How Long to Wait Between Coats of Spray Paint

Spray painting is a fantastic way to quickly transform a piece of furniture or paint up a project that you’re really proud of. As it’s such a quick process, you might be wondering how long it actually takes for a coat of spray paint to dry.

You’ll find that many people have different opinions about the optimum time to wait between coats. This is likely as everyone uses a different type of paint from a specific brand, each having its own formula and, therefore, drying time.

In the event you’re experiencing appropriately optimal temperatures (between 65 and 85 degrees Fahrenheit, according to experts), then if you’re just applying a quick, light coat, it should take around five minutes to be ready for a second one.

How Long to Wait Between Coat of Spray Paint

That said, most people would recommend that around ten to fifteen minutes is a good estimate for most spray paints, allowing you to err on the side of caution and ensuring that your next few coats will be as smooth as possible.

When you’re painting something with multiple sides, a good trick is to wait until the item is dry to the touch, and then spin it over and paint the next side, continuing until everything has been evenly coated.

Waiting until your paint is totally dry to the touch is the best advice we can give you – if you’re able to place a finger or thumb on to the paint and pull it away clean, then you’re probably good to go ahead with your next coat.

General Rule Of Thumb: You’ll find that paint should feel completely dry to the touch in around thirty minutes and is safe to handle completely in approximately one or two hours. After a full day, whatever you’re painting should be completely bone dry and good to go.

Top Spray Painting Tips for a Perfect Coat, Every Time

Prepare Your Surface

No matter what you’re painting, it’s likely that you’re going to need to ensure it’s ready to absorb spray paint.

Sanding it down with paper of fine grit (above 200 is probably your best bet) will smooth out and scuff off the surface perfectly.

After this, you want to wipe it down with a clean damp cloth, removing any dust – if you’re thorough, you could clean it with a degreaser as well, ensuring that you’ve eradicated any lingering oils that could hinder the appearance of your final coats.

Before you get ready to spray, ensure that the surface or item you’re painting is completely bone dry.

Any water present will only serve to repel the paint and cause it to dry unevenly, so be patient and towel it down if you have to!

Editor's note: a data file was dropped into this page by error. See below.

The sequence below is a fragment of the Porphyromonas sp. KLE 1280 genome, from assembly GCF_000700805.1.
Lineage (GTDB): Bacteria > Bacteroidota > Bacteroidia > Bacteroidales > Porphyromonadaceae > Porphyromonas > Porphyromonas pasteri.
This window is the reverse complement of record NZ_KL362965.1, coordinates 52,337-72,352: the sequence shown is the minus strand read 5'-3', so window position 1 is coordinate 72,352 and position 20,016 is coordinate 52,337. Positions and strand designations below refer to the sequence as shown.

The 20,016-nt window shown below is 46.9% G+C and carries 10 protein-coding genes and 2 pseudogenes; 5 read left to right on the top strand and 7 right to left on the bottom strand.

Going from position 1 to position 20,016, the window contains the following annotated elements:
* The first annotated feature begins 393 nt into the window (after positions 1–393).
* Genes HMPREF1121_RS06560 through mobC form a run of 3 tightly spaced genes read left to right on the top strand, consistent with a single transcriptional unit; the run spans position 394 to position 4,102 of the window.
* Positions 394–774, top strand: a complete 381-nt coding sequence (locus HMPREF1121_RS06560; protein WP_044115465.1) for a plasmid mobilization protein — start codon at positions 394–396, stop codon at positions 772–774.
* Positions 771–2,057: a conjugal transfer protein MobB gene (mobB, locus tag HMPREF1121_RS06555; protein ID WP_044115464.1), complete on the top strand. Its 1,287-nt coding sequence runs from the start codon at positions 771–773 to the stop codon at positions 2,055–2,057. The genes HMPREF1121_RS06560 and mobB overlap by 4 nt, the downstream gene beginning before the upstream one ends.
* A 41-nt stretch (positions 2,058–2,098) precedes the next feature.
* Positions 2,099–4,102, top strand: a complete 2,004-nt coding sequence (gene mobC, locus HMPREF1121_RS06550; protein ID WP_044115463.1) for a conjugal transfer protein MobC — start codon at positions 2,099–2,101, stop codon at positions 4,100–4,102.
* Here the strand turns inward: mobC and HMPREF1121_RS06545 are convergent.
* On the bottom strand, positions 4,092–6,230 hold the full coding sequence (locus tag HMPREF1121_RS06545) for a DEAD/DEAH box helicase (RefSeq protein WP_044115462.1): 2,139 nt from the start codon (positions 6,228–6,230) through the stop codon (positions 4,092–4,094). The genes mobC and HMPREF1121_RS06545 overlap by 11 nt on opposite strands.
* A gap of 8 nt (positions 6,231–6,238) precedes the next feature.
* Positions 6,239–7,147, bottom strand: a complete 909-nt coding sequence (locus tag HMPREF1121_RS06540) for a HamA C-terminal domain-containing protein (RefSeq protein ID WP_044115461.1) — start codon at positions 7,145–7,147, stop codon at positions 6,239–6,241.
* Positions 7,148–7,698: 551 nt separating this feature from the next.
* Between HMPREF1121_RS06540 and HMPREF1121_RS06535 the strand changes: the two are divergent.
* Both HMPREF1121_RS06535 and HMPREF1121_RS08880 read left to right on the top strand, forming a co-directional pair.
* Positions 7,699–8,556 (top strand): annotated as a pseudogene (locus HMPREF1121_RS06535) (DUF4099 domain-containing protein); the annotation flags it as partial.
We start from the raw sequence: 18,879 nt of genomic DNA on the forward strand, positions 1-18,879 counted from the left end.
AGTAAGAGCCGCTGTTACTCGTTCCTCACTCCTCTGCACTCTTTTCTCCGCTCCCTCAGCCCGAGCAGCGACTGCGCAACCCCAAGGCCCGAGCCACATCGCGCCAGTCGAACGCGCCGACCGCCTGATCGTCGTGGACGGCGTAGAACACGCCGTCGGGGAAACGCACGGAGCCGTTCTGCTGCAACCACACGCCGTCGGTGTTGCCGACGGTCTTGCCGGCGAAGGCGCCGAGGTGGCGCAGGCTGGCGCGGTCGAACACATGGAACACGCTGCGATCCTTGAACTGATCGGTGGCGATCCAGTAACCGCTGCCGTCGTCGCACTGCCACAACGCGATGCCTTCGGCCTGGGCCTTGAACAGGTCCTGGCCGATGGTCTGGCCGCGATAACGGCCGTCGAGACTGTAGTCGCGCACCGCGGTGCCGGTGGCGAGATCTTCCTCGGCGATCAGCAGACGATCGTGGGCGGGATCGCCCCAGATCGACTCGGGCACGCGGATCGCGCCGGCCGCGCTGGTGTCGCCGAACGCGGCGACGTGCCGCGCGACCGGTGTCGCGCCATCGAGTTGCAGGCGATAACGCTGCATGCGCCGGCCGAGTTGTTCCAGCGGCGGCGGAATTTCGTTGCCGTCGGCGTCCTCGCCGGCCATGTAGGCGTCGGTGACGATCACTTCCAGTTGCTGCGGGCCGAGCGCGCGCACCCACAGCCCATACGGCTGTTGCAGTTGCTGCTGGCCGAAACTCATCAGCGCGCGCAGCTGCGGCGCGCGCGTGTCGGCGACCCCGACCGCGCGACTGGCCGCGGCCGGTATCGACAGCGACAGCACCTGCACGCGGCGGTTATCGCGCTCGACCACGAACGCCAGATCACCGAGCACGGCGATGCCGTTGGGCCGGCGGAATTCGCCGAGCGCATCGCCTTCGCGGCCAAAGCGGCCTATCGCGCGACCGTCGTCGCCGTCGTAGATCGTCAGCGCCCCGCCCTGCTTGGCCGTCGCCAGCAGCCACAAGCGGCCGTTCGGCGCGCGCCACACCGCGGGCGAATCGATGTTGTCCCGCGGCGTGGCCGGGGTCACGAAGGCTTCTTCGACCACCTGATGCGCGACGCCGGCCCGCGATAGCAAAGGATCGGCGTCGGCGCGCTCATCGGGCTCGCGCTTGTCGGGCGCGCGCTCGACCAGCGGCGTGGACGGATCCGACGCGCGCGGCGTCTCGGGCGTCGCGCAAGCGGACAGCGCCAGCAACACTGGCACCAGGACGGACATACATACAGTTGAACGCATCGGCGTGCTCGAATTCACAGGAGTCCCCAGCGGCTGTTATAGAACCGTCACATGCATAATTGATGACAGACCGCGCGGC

Always Shake Your Can!

“I’m just gonna shake shake shake shake shake shake shake… shake it off!” Whatever your feelings about Taylor Swift, she had one thing right – shaking is absolutely key to any success! Okay, not really. But definitely with spray paint!

Every single spray paint has clear instructions to thoroughly shake up your can for at LEAST a minute before you start painting. This is imperative, and often when projects have failed, it’s because the painter skipped this step.

Spray paints are made using propellants, an important ingredient that needs to be thoroughly combined with everything else in order for the spray to work efficiently. Otherwise, you’ll find each spray different, leaving you with a shoddy, clumpy coat.

Continuous Motion is Key

By aiming the spray at one specific spot and spraying continuously, you’ll create a “blotch” which is essentially a very obvious, 3D spot of paint that the eye is immediately drawn to. It’s important to keep moving throughout the whole process!

Continually relocate the spray can, but don’t move too quickly: slow and steady wins the race is definitely applicable to spray painting. This is known as “overspraying” which could sound counterproductive but is actually in your best interest.

Even though you might accidentally spray outside the lines and hit things you don’t intend to, this actually prevents you from spraying too much on an area of the surface or object that you’re actually painting!

Stick to Light Coats

You might think that one very thick, perfect coat of spray paint would be the best for an even finish, but that’s unfortunately incorrect. It’s actually better to stick to light coats and do more of them – prepare to give every project at LEAST two.

The reason you have to be in a very well-ventilated area to safely spray paint is that they contain solvents. Once sprayed, this allows your coat to stick fast to whatever surface it has been applied to, instantly drying as the solvent evaporates.

When you’re too liberal with the spray, you’re actually inhibiting the drying process, as there’s no opportunity for drying. Thick coats result in dripping paint, messy finishes and cracking, which doesn’t make for a good final look.

As long as you’re being reserved with your spray and sticking to a gentle, light coat, it should be dry in as little as five minutes! If you’re patient, and only use as much as you need, you can apply that next coat really soon – just wait and see!

Avoid Direct Sunlight

You don’t need to worry about this so much indoors (just be sure your windows are open!) but when painting in the yard, you’re going to want to stay out of the sun. You might be wondering why this is, being as the sun is a giant natural dryer?

Well, under the sun’s hot rays, your paint can actually dry up before it’s even reached whatever you’re trying to coat! Evaporating those all important solvents before they get to the surface leads to some serious clumping.

Therefore, although painting in good weather is the best time for it, you should avoid doing so outside around the hottest points of the day, or work under a shelter if you can help it. This is the difference between an acceptable paint job and a good one!

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